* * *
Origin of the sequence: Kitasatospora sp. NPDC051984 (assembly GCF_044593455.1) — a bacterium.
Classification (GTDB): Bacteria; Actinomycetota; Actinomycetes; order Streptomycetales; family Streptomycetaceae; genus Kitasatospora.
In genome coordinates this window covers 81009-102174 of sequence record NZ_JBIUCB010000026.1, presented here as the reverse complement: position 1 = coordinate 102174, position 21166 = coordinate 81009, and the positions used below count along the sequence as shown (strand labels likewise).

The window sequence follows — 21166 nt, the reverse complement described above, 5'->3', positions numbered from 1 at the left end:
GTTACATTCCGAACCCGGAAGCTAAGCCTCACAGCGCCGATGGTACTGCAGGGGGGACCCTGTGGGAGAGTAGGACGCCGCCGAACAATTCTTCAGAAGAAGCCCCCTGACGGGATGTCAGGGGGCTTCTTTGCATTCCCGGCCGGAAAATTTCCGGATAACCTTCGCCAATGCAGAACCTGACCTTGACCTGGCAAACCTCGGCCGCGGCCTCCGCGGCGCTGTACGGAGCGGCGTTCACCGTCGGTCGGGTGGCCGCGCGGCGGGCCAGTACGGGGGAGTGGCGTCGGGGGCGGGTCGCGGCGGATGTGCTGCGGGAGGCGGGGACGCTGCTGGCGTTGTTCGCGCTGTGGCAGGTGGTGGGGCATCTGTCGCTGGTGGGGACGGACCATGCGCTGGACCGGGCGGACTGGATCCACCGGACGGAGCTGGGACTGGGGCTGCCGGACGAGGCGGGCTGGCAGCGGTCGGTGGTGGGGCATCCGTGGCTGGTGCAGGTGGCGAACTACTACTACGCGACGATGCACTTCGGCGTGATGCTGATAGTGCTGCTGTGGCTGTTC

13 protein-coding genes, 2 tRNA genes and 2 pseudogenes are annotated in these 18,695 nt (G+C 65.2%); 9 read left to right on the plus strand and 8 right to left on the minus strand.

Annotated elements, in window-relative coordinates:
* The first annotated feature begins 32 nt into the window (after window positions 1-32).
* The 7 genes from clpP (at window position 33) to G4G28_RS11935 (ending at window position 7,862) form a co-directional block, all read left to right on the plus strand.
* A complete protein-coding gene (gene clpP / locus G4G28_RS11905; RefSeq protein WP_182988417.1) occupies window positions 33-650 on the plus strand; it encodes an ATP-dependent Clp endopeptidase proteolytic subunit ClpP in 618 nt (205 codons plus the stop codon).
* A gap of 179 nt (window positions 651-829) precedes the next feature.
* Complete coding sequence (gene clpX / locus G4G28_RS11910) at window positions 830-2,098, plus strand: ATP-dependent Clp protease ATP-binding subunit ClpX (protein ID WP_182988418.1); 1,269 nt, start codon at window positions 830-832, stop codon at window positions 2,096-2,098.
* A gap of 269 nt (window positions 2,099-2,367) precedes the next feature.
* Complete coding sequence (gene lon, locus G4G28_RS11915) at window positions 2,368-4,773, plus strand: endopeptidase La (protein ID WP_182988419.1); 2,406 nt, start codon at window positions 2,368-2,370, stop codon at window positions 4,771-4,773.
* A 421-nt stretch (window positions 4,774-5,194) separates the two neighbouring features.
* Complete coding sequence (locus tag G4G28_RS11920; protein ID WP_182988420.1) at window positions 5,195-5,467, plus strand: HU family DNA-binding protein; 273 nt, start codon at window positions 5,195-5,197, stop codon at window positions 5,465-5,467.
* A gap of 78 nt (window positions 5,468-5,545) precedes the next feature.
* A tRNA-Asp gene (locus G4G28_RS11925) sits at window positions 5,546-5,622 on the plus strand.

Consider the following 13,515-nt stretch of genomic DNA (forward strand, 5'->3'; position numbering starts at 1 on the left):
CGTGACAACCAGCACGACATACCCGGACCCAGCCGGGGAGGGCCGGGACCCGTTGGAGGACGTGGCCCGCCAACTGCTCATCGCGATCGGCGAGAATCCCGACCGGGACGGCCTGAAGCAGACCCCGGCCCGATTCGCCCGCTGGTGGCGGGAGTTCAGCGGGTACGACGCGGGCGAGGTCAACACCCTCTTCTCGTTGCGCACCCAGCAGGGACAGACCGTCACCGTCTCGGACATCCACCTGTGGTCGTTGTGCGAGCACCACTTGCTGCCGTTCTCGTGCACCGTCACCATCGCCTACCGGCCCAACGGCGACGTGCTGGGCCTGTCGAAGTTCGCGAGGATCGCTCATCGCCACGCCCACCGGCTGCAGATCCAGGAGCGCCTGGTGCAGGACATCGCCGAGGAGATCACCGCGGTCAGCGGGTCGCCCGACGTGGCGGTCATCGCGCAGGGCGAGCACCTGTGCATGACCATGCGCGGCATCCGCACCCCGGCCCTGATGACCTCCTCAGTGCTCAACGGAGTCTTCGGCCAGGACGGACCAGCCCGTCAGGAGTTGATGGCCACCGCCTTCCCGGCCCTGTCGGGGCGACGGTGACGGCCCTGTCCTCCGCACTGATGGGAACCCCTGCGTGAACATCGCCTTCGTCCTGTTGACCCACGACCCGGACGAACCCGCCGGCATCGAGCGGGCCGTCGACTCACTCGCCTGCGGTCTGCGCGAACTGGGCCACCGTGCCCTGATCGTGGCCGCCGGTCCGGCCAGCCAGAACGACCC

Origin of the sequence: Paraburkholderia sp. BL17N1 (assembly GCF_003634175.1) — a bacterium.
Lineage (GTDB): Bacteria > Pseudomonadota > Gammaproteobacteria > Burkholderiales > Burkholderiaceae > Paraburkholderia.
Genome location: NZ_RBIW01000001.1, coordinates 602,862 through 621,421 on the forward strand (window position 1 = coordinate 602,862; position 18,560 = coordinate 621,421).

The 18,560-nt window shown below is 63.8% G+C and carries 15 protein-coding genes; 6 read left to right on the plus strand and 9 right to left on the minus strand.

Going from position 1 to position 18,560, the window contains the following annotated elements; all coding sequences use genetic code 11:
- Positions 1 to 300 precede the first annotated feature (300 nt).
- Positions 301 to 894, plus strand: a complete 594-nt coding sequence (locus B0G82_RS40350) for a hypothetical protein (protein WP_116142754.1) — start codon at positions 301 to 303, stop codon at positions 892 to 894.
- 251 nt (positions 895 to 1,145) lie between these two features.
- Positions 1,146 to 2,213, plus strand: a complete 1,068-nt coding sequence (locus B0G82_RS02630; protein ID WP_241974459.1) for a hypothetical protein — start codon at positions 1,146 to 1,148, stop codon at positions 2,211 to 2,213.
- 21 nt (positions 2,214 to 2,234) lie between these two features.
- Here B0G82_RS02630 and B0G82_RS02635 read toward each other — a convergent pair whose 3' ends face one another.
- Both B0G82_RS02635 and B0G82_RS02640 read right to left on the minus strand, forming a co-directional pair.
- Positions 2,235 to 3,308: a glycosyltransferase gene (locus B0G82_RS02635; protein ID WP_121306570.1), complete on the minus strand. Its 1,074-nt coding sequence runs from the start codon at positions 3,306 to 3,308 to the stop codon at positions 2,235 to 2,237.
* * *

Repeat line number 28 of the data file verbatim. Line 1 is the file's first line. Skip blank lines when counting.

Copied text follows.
- 251 nt (positions 895 to 1,145) lie between these two features.